Paul V. Bodnar spent a lot of time helping train other police officers in working with their dogs, concentrating on things like obedience, agility, tracking and narcotics work.
So it was pretty rough last year when his own police dog, a German shepherd named Czak, died at Officer Bodnar's Monroeville home, according to his father, Regis Bodnar of Greensburg. The partners had spent seven years together, working for the Monroeville police force.
"He always loved animals," said his father.
Officer Bodnar continued his work as a trainer with the Pennsylvania Police Work Dog Association, and Czak is listed on the North American Police Work Dog Association's honor roll of K9 partners.
The 19-year Monroeville officer did not get another canine partner before his own death Friday of complications from the Parkinson's disease that had been diagnosed several years ago.
A Greensburg native, he didn't go directly into police work after graduating from Hempfield High School. He had a job repossessing cars for awhile and then began studying police work at Westmoreland County Community College.
The public service aspect of the career appealed to him, said Mr. Bodnar, who recalled his son starting with part-time police stints in places like Washington, Pa., Clairton and communities around Greensburg.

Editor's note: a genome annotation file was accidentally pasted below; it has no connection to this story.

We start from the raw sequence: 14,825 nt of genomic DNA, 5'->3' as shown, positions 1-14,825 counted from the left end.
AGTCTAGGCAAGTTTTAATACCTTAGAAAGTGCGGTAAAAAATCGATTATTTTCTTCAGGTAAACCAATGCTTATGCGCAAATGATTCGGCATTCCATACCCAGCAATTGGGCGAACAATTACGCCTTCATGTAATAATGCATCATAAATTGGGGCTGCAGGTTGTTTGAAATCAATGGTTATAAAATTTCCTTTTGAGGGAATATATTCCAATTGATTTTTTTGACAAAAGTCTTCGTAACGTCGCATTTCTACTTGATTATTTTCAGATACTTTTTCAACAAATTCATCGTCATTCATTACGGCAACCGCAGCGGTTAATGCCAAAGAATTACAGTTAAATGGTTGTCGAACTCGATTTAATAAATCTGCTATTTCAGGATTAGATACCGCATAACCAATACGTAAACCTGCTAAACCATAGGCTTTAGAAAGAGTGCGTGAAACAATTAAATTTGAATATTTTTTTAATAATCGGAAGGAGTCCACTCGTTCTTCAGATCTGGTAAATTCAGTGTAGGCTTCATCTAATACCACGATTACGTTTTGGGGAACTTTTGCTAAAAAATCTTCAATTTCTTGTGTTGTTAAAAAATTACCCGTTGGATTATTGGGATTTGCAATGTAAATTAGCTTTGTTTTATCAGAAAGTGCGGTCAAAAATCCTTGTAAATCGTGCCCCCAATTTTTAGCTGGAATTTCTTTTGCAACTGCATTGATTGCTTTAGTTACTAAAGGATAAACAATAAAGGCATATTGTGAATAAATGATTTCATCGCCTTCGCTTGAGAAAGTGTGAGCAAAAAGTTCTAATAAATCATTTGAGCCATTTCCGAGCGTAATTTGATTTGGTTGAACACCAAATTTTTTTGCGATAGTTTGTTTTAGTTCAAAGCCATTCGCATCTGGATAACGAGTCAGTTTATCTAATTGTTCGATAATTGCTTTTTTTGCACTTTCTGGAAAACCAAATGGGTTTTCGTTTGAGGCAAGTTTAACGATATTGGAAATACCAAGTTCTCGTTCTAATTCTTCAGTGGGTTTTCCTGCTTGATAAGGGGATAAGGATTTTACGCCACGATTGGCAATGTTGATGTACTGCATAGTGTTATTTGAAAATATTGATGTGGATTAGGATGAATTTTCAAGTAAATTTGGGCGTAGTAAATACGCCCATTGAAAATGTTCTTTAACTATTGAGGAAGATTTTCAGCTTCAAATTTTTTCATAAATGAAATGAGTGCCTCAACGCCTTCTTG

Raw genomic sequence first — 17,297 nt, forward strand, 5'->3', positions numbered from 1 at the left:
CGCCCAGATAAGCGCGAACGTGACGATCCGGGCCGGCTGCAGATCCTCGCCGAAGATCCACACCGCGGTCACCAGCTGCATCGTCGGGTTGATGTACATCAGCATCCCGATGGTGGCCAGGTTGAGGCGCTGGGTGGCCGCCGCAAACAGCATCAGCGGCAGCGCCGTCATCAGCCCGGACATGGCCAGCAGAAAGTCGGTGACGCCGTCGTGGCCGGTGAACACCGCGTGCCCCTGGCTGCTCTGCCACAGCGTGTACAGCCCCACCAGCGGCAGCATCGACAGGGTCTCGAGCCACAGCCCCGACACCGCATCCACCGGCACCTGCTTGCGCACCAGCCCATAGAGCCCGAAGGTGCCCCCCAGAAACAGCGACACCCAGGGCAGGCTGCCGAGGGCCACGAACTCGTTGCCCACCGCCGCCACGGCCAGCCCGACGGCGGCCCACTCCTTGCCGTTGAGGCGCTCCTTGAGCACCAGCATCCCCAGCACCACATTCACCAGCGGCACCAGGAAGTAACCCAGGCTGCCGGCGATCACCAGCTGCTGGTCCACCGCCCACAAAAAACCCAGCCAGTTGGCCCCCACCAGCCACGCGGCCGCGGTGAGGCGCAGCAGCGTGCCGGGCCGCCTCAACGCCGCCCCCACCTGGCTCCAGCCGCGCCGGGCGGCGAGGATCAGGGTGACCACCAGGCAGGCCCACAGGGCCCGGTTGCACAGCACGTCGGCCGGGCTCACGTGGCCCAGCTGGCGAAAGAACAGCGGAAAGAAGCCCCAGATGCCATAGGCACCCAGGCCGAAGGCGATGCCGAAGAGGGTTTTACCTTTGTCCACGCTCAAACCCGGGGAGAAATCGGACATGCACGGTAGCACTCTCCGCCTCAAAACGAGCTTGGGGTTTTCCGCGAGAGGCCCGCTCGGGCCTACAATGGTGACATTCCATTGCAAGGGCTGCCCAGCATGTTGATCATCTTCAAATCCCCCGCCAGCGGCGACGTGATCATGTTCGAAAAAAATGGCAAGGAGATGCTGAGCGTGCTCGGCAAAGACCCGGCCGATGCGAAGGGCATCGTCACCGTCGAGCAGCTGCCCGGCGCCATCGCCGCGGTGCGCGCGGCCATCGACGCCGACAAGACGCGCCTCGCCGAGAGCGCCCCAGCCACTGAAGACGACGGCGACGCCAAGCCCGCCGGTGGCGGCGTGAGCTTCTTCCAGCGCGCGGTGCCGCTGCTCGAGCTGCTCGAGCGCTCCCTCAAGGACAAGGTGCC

"One time, he was working three different places" at once, his father said. When the older Bodnar asked if his son ever got the uniforms mixed up, Officer Bodnar replied with a smile that he often worked after dark and it was hard for people to see what he was wearing, anyway.
In addition to embracing K9 work, Officer Bodnar was involved with the Monroeville Police Benevolent Association and attended numerous funerals, including some out-of-state services. He felt that first responders were part of a brotherhood and needed to be there for each other, his father said.
A writer of poetry and children's stories in his spare time, Officer Bodnar had written prayers that he sometimes read at funerals or ceremonies honoring fallen officers.
He had hoped to do more writing after leaving police work, Mr. Bodnar said.
In addition to his father, Officer Bodnar is survived by his mother, Valerie Thomas of Greensburg; his wife, Lisa Marie Bodnar; two sons, Regis of Fort Benning, Ga., and Matthew of Greensburg; two daughters, Samantha and Sarah Bodnar of Monroeville; two sisters, Regina and Jennifer Bodnar, both of Greensburg; and a brother, Daryl "D.J." Thomas, of Louisiana.
Friends will be received today from 6 to 9 p.m. and Tuesday from 2 to 4 and 6 to 9 p.m. at the Jobe Funeral Home & Crematory in Monroeville. A Mass will be celebrated Wednesday at 10:30 a.m. at St. Bernadette Church in Monroeville.
In lieu of flowers, memorial contributions may be made to the Michael J. Fox Foundation for Parkinson's Research, Grand Central Station, P.O. Box 4777, New York, NY 10163-4777.
Teresa F. Lindeman: firstname.lastname@example.org or 412-263-2018.